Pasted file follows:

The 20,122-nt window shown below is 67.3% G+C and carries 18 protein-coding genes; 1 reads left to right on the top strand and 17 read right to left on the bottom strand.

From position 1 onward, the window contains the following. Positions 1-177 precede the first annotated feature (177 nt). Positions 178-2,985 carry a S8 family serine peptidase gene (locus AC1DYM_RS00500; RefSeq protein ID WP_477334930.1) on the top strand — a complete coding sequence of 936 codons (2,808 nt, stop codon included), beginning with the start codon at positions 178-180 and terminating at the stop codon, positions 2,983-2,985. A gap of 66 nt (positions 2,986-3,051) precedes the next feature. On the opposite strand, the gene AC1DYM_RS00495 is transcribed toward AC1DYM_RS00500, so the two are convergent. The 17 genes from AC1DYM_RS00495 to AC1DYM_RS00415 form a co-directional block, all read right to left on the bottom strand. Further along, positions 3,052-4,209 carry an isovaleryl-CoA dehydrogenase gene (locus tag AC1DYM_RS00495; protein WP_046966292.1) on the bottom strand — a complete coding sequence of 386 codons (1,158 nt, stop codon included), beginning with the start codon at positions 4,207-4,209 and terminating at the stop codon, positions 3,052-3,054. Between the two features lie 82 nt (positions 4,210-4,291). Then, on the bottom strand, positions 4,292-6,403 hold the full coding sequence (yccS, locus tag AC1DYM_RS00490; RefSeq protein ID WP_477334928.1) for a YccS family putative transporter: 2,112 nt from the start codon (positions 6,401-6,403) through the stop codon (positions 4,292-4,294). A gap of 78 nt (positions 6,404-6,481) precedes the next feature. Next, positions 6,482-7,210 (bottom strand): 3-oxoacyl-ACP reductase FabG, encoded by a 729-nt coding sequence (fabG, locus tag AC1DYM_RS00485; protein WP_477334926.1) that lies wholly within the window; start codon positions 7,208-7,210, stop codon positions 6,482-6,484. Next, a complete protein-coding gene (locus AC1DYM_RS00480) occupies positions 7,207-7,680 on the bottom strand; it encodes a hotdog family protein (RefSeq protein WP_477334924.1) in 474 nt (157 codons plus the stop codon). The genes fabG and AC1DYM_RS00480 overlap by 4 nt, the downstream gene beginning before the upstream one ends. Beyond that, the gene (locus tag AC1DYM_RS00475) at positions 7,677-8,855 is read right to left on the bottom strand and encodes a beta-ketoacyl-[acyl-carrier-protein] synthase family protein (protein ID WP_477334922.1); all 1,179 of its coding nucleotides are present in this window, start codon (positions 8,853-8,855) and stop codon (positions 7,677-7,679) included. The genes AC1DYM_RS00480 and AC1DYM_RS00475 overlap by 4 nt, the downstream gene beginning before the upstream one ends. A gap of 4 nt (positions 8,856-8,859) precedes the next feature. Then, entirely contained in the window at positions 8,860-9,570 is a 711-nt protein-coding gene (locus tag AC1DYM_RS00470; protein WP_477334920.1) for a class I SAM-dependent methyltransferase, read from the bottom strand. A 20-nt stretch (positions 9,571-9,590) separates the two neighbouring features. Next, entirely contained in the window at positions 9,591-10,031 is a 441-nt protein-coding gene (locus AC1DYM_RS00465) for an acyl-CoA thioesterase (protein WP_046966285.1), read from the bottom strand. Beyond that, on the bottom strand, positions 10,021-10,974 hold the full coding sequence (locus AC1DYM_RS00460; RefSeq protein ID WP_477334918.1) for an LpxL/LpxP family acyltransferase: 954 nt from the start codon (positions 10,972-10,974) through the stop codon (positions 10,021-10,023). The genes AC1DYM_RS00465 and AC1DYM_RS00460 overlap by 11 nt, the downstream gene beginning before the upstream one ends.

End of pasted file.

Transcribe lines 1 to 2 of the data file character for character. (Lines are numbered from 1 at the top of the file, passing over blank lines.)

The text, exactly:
The 20,122-nt window shown below is 67.3% G+C and carries 18 protein-coding genes; 1 reads left to right on the top strand and 17 read right to left on the bottom strand.

From position 1 onward, the window contains the following. Positions 1-177 precede the first annotated feature (177 nt). Positions 178-2,985 carry a S8 family serine peptidase gene (locus AC1DYM_RS00500; RefSeq protein ID WP_477334930.1) on the top strand — a complete coding sequence of 936 codons (2,808 nt, stop codon included), beginning with the start codon at positions 178-180 and terminating at the stop codon, positions 2,983-2,985. A gap of 66 nt (positions 2,986-3,051) precedes the next feature. On the opposite strand, the gene AC1DYM_RS00495 is transcribed toward AC1DYM_RS00500, so the two are convergent. The 17 genes from AC1DYM_RS00495 to AC1DYM_RS00415 form a co-directional block, all read right to left on the bottom strand. Further along, positions 3,052-4,209 carry an isovaleryl-CoA dehydrogenase gene (locus tag AC1DYM_RS00495; protein WP_046966292.1) on the bottom strand — a complete coding sequence of 386 codons (1,158 nt, stop codon included), beginning with the start codon at positions 4,207-4,209 and terminating at the stop codon, positions 3,052-3,054. Between the two features lie 82 nt (positions 4,210-4,291). Then, on the bottom strand, positions 4,292-6,403 hold the full coding sequence (yccS, locus tag AC1DYM_RS00490; RefSeq protein ID WP_477334928.1) for a YccS family putative transporter: 2,112 nt from the start codon (positions 6,401-6,403) through the stop codon (positions 4,292-4,294). A gap of 78 nt (positions 6,404-6,481) precedes the next feature. Next, positions 6,482-7,210 (bottom strand): 3-oxoacyl-ACP reductase FabG, encoded by a 729-nt coding sequence (fabG, locus tag AC1DYM_RS00485; protein WP_477334926.1) that lies wholly within the window; start codon positions 7,208-7,210, stop codon positions 6,482-6,484. Next, a complete protein-coding gene (locus AC1DYM_RS00480) occupies positions 7,207-7,680 on the bottom strand; it encodes a hotdog family protein (RefSeq protein WP_477334924.1) in 474 nt (157 codons plus the stop codon). The genes fabG and AC1DYM_RS00480 overlap by 4 nt, the downstream gene beginning before the upstream one ends. Beyond that, the gene (locus tag AC1DYM_RS00475) at positions 7,677-8,855 is read right to left on the bottom strand and encodes a beta-ketoacyl-[acyl-carrier-protein] synthase family protein (protein ID WP_477334922.1); all 1,179 of its coding nucleotides are present in this window, start codon (positions 8,853-8,855) and stop codon (positions 7,677-7,679) included. The genes AC1DYM_RS00480 and AC1DYM_RS00475 overlap by 4 nt, the downstream gene beginning before the upstream one ends. A gap of 4 nt (positions 8,856-8,859) precedes the next feature. Then, entirely contained in the window at positions 8,860-9,570 is a 711-nt protein-coding gene (locus tag AC1DYM_RS00470; protein WP_477334920.1) for a class I SAM-dependent methyltransferase, read from the bottom strand. A 20-nt stretch (positions 9,571-9,590) separates the two neighbouring features. Next, entirely contained in the window at positions 9,591-10,031 is a 441-nt protein-coding gene (locus AC1DYM_RS00465) for an acyl-CoA thioesterase (protein WP_046966285.1), read from the bottom strand. Beyond that, on the bottom strand, positions 10,021-10,974 hold the full coding sequence (locus AC1DYM_RS00460; RefSeq protein ID WP_477334918.1) for an LpxL/LpxP family acyltransferase: 954 nt from the start codon (positions 10,972-10,974) through the stop codon (positions 10,021-10,023). The genes AC1DYM_RS00465 and AC1DYM_RS00460 overlap by 11 nt, the downstream gene beginning before the upstream one ends.